HomeApril 2013Packing In Flavor

Packing In Flavor

“I’ve heard men of clergy say they were called by God,” said Orange County Register food writer Cathy Thomas to an adoring crowd at the Merage Jewish Community Center last month.  “I was called to my profession by Roquefort cheese.”
Thomas, who has been named the best food columnist in America by the Association of Food Journalists, appeared at the JCC for a delicious sampling of dishes from her new cookbook, 50 Best Plants on the Planet (Chronicle Books, $35), her third teaming with Melissa’s/World Variety Produce, the nation’s leading distributor of organic and specialty produce.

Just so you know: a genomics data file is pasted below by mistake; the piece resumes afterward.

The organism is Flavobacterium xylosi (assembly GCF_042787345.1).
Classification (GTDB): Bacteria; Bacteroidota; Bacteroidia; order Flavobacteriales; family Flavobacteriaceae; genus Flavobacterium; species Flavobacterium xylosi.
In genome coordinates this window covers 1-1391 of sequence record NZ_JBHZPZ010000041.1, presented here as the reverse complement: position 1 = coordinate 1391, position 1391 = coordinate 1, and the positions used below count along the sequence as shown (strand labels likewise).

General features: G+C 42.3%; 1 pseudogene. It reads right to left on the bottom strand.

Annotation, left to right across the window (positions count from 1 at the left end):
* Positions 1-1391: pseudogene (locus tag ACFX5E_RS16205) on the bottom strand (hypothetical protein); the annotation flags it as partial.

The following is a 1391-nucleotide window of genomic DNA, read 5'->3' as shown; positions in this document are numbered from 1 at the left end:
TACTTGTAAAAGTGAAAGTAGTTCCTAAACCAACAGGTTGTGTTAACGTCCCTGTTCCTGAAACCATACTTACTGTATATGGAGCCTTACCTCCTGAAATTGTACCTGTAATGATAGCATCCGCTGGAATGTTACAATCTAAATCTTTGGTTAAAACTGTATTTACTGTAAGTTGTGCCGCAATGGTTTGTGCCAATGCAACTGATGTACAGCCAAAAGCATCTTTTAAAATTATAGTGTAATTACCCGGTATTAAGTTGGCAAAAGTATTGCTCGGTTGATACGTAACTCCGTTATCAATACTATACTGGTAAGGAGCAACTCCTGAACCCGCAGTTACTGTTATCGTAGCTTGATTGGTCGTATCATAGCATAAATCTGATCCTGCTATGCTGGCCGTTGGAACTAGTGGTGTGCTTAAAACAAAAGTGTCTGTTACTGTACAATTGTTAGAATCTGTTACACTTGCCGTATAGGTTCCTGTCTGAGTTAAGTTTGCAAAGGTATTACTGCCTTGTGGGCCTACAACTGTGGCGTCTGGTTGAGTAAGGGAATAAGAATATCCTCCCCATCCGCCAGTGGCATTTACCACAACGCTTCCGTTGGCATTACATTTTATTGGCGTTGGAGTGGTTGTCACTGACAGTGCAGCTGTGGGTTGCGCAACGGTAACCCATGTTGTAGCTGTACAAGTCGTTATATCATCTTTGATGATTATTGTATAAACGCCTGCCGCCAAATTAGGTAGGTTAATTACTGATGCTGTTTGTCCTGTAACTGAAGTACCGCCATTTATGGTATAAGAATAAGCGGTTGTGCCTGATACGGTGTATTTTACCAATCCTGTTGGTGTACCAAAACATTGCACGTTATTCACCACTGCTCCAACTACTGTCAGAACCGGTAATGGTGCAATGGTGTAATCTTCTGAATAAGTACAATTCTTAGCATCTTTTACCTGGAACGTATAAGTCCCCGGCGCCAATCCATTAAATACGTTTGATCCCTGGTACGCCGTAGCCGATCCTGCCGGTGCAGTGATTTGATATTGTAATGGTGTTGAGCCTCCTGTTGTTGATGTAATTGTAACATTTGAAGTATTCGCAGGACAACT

“The topic resonates so much with my childhood,” she said, crediting her mom, whom friends referred to as a “health nut,” for awakening her interest in food and cooking.  She recalled her bleu cheese vinaigrette, “the scent, the perky, sour taste.  By the age of four or five I knew that I wanted to cook.”
The book’s subtitle says it all: “The most nutrient-dense fruits and vegetables in 150 recipes.”  “Nutrient-dense” means that the 50 fruits and vegetables showcased here have the highest vitamin and mineral content when compared with total calories.  “So it’s not a diet book, per se,” Thomas explained, “but more a guide to making fruits and vegetables delicious and healthful in a scrumptious way, so we are happy with what’s on our plate.”